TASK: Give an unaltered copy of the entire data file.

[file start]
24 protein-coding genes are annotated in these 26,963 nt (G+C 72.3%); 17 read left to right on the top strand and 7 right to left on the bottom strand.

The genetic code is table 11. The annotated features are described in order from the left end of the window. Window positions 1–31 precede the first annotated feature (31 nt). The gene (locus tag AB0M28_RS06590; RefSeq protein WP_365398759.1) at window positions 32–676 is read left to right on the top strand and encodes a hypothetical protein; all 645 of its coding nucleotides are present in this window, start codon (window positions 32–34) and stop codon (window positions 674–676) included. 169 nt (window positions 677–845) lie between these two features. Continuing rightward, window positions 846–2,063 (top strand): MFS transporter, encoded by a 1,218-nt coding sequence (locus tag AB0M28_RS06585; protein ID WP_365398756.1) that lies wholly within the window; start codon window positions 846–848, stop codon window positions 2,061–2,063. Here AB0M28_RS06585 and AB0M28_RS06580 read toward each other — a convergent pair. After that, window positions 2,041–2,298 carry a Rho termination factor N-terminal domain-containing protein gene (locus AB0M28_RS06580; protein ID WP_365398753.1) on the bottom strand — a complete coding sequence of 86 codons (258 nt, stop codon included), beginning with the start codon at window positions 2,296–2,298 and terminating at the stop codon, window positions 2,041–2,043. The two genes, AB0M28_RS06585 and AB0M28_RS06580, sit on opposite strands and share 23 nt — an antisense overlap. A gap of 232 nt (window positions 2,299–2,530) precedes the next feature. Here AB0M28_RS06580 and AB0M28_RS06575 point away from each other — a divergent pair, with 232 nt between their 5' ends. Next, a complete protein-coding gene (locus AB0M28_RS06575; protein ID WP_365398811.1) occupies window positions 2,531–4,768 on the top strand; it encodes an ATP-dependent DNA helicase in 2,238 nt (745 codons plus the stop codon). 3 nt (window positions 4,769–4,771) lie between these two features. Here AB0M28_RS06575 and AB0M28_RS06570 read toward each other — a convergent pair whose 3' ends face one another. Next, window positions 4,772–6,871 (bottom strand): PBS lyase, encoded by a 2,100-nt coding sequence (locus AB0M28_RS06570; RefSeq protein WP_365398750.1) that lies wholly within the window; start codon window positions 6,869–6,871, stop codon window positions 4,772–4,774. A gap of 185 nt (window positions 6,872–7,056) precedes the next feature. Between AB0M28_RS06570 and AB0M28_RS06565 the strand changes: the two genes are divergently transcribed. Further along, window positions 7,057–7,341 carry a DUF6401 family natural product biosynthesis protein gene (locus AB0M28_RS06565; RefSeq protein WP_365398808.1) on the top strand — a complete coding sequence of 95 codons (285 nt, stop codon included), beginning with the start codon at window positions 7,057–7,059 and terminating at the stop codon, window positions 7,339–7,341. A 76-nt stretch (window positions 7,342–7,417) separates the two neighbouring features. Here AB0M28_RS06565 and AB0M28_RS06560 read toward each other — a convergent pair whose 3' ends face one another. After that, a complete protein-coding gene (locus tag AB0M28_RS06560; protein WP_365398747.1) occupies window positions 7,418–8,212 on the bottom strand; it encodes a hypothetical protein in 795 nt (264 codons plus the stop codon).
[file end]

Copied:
24 protein-coding genes are annotated in these 26,963 nt (G+C 72.3%); 17 read left to right on the top strand and 7 right to left on the bottom strand.

The genetic code is table 11. The annotated features are described in order from the left end of the window. Window positions 1–31 precede the first annotated feature (31 nt). The gene (locus tag AB0M28_RS06590; RefSeq protein WP_365398759.1) at window positions 32–676 is read left to right on the top strand and encodes a hypothetical protein; all 645 of its coding nucleotides are present in this window, start codon (window positions 32–34) and stop codon (window positions 674–676) included. 169 nt (window positions 677–845) lie between these two features. Continuing rightward, window positions 846–2,063 (top strand): MFS transporter, encoded by a 1,218-nt coding sequence (locus tag AB0M28_RS06585; protein ID WP_365398756.1) that lies wholly within the window; start codon window positions 846–848, stop codon window positions 2,061–2,063. Here AB0M28_RS06585 and AB0M28_RS06580 read toward each other — a convergent pair. After that, window positions 2,041–2,298 carry a Rho termination factor N-terminal domain-containing protein gene (locus AB0M28_RS06580; protein ID WP_365398753.1) on the bottom strand — a complete coding sequence of 86 codons (258 nt, stop codon included), beginning with the start codon at window positions 2,296–2,298 and terminating at the stop codon, window positions 2,041–2,043. The two genes, AB0M28_RS06585 and AB0M28_RS06580, sit on opposite strands and share 23 nt — an antisense overlap. A gap of 232 nt (window positions 2,299–2,530) precedes the next feature. Here AB0M28_RS06580 and AB0M28_RS06575 point away from each other — a divergent pair, with 232 nt between their 5' ends. Next, a complete protein-coding gene (locus AB0M28_RS06575; protein ID WP_365398811.1) occupies window positions 2,531–4,768 on the top strand; it encodes an ATP-dependent DNA helicase in 2,238 nt (745 codons plus the stop codon). 3 nt (window positions 4,769–4,771) lie between these two features. Here AB0M28_RS06575 and AB0M28_RS06570 read toward each other — a convergent pair whose 3' ends face one another. Next, window positions 4,772–6,871 (bottom strand): PBS lyase, encoded by a 2,100-nt coding sequence (locus AB0M28_RS06570; RefSeq protein WP_365398750.1) that lies wholly within the window; start codon window positions 6,869–6,871, stop codon window positions 4,772–4,774. A gap of 185 nt (window positions 6,872–7,056) precedes the next feature. Between AB0M28_RS06570 and AB0M28_RS06565 the strand changes: the two genes are divergently transcribed. Further along, window positions 7,057–7,341 carry a DUF6401 family natural product biosynthesis protein gene (locus AB0M28_RS06565; RefSeq protein WP_365398808.1) on the top strand — a complete coding sequence of 95 codons (285 nt, stop codon included), beginning with the start codon at window positions 7,057–7,059 and terminating at the stop codon, window positions 7,339–7,341. A 76-nt stretch (window positions 7,342–7,417) separates the two neighbouring features. Here AB0M28_RS06565 and AB0M28_RS06560 read toward each other — a convergent pair whose 3' ends face one another. After that, a complete protein-coding gene (locus tag AB0M28_RS06560; protein WP_365398747.1) occupies window positions 7,418–8,212 on the bottom strand; it encodes a hypothetical protein in 795 nt (264 codons plus the stop codon).